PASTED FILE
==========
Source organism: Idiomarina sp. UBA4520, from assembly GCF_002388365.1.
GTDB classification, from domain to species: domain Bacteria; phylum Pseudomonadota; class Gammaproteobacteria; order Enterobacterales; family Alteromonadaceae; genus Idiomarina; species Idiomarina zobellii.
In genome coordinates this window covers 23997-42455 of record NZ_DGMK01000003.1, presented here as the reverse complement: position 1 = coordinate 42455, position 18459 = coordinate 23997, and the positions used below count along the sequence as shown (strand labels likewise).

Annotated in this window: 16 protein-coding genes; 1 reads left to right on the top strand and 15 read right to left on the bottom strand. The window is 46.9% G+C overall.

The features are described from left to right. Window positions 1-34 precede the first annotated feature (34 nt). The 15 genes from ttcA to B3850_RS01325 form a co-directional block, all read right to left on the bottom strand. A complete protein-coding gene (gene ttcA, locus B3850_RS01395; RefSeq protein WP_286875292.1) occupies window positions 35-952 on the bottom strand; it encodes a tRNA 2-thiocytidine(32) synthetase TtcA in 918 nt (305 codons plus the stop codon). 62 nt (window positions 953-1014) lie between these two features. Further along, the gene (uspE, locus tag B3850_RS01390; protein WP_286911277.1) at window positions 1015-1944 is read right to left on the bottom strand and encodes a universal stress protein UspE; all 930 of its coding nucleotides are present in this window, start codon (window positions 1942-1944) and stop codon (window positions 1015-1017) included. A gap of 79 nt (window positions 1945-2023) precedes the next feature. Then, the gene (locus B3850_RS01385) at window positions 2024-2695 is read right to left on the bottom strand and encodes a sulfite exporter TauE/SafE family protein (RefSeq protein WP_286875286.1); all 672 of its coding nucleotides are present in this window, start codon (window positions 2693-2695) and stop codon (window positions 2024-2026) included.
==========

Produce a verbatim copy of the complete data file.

Source organism: Idiomarina sp. UBA4520, from assembly GCF_002388365.1.
GTDB classification, from domain to species: domain Bacteria; phylum Pseudomonadota; class Gammaproteobacteria; order Enterobacterales; family Alteromonadaceae; genus Idiomarina; species Idiomarina zobellii.
In genome coordinates this window covers 23997-42455 of record NZ_DGMK01000003.1, presented here as the reverse complement: position 1 = coordinate 42455, position 18459 = coordinate 23997, and the positions used below count along the sequence as shown (strand labels likewise).

Annotated in this window: 16 protein-coding genes; 1 reads left to right on the top strand and 15 read right to left on the bottom strand. The window is 46.9% G+C overall.

The features are described from left to right. Window positions 1-34 precede the first annotated feature (34 nt). The 15 genes from ttcA to B3850_RS01325 form a co-directional block, all read right to left on the bottom strand. A complete protein-coding gene (gene ttcA, locus B3850_RS01395; RefSeq protein WP_286875292.1) occupies window positions 35-952 on the bottom strand; it encodes a tRNA 2-thiocytidine(32) synthetase TtcA in 918 nt (305 codons plus the stop codon). 62 nt (window positions 953-1014) lie between these two features. Further along, the gene (uspE, locus tag B3850_RS01390; protein WP_286911277.1) at window positions 1015-1944 is read right to left on the bottom strand and encodes a universal stress protein UspE; all 930 of its coding nucleotides are present in this window, start codon (window positions 1942-1944) and stop codon (window positions 1015-1017) included. A gap of 79 nt (window positions 1945-2023) precedes the next feature. Then, the gene (locus B3850_RS01385) at window positions 2024-2695 is read right to left on the bottom strand and encodes a sulfite exporter TauE/SafE family protein (RefSeq protein WP_286875286.1); all 672 of its coding nucleotides are present in this window, start codon (window positions 2693-2695) and stop codon (window positions 2024-2026) included.